My focus for One Little Word this month is supposed to be “creating meaning.” I’m not sure I even know what that means, let alone how to do it.
On the back of my card I designed earlier in the year, I wrote down a few questions: What is meaningful creation? How can you create more meaning in your life? In your work? What does it mean to create meaning?
I don’t know the answers. Except I think that every creation is meaningful, and the way to create more meaning is just to create more.
What I’ve mostly been thinking about this month is why I do what I do, how I came to choose craft writing of all the paths that have been presented to me through the years.
To a certain extent it chose me, of course. I wrote about all sorts of things, for anyone who would pay me, for a few years. Then I found About and really wanted to work there, so I applied for any topics that came up that I thought I could write about (I actually applied for journalism first, which I still think would be a lot of fun, though I’ve been out of the business too long). And I was accepted as the Guide to Knitting.
Since then I wanted to write more about other crafts, too, so I pushed this blog in that direction. I also started working on another knitting blog, and I’ve written two knitting books. I’d love to do some more general crafting/creativity for women books in the future.
A Creative Legacy
But I didn’t entirely just fall into it. Craft is important to me. There are crafters and makers all over my family, and I grew up making all sorts of things, from baby blankets to jam, dresses to jewelry. I know the joy of creating something from scratch, or following a pattern or making something from a kit. No matter which path you take, you bring your own creativity into it.
Craft is powerful.
Creativity is magic.
I’ve long thought that creativity is really the thing that makes us human, and it turns out I’m not the only one who thinks so. I’ve been reading Jonah Lehrer’s Imagine: How Creativity Works, and he notes scientists don’t see an evolution of where human creativity came from:
the human imagination has no clear precursors. There is no ingenuity module that got enlarged in the human cortex, or even a proto-creative impulse evident in other primates. Monkeys don’t paint; chimps don’t write poems; and it’s the rare animal (like the New Caledonian crow) that exhibits rudimentary signs of problem solving. The birth of creativity, in other words, arrived like any insight: out of nowhere.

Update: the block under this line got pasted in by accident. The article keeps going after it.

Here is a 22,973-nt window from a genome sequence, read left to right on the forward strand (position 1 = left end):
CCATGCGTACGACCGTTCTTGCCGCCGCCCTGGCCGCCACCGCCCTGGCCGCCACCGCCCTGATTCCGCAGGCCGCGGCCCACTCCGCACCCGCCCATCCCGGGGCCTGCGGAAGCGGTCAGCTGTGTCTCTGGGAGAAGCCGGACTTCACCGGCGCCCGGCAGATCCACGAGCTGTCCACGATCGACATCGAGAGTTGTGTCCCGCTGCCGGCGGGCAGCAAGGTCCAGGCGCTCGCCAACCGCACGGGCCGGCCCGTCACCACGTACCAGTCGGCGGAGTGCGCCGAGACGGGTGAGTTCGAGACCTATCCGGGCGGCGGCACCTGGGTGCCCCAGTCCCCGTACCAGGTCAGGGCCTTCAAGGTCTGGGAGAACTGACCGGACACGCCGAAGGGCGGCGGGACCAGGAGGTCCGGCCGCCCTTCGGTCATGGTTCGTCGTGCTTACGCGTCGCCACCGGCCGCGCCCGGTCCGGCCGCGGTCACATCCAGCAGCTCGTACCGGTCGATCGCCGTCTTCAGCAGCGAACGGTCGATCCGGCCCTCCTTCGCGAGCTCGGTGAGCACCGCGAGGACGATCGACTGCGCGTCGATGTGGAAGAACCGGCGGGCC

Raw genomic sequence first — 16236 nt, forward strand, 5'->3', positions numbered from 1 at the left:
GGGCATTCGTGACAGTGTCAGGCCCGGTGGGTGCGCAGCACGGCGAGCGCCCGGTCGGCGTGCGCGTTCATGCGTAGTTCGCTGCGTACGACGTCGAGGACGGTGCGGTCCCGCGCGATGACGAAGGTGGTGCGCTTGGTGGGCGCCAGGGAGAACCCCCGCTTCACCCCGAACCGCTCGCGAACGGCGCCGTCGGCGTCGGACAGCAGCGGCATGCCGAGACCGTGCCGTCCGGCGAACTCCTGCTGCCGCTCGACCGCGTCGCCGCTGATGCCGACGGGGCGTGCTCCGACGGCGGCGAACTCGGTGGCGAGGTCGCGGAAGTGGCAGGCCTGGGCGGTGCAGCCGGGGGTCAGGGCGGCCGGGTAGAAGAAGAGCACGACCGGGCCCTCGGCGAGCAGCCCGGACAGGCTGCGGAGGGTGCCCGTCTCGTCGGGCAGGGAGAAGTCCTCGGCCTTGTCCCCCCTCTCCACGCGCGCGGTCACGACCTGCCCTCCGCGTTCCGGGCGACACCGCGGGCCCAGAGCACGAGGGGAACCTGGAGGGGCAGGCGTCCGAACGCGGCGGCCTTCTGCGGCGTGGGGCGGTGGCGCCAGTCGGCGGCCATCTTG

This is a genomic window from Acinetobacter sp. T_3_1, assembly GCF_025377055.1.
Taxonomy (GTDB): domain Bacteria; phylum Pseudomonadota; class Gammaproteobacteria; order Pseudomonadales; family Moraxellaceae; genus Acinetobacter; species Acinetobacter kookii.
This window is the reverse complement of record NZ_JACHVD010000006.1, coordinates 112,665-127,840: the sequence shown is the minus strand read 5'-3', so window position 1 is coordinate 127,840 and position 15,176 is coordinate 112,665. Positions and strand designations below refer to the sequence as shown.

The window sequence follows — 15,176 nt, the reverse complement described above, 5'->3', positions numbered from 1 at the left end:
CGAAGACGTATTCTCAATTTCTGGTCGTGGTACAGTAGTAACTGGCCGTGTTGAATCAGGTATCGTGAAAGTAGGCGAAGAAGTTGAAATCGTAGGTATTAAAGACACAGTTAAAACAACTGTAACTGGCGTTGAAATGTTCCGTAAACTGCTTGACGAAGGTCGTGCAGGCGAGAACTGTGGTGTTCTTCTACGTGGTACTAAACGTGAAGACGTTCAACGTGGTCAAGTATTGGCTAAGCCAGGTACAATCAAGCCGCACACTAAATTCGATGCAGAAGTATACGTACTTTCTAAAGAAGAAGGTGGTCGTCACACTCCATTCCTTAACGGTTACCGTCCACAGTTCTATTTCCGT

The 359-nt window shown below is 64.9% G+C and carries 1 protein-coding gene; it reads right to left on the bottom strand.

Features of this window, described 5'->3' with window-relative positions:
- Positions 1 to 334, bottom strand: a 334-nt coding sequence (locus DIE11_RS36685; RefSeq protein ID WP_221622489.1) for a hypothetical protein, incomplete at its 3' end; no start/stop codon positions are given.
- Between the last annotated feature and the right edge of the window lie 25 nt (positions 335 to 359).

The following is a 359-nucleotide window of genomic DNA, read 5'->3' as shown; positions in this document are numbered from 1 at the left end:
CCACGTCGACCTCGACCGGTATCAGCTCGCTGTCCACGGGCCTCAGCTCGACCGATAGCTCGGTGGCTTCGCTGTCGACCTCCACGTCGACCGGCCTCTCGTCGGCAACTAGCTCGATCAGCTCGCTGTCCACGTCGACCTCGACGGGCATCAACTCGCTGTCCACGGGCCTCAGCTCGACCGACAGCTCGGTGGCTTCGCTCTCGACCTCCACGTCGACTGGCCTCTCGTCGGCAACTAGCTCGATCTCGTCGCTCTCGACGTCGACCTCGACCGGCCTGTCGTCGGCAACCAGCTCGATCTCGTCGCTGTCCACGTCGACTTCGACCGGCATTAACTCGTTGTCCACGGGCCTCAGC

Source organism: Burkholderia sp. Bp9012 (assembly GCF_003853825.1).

Creativity, to me, makes us who we are. To deny that or resist it or say “I’m not really that creative” is to deny who you are as a human. And I think that’s a tragedy. And it’s what I want to help people with.
You don’t have to be artistic or poetic, throw pottery or paint a masterpiece to be creative. Creativity can be shown in the way you organize your kids’ art supplies or the meals you make your family. You can write a creative post on Facebook or share a beautiful photo on Instagram.
Take a walk and gather leaves or rocks. That’s creative. Rearrange the stuff on your bedside table. Make up a story to tell your kids at bedtime. Get a toddler ready for school (as one who does it I can tell you that definitely requires creativity!).
Do something different. Try something new. Shake things up. Be creative.
Just thinking about and doing these things may just shift your mindset a little bit about what it means to be creative. You’ll probably find yourself wanting to sneak more little moments into your day.
Creativity isn’t about making stuff. It’s about the way you see the world and the way you interact with the world. It’s a big part of what makes you who you are.
So that’s why I write about craft. I’m sure there are other things that are more important, but to me, it’s vital.
If you blog, why do you write about what you write about? I’d love it if you’d share!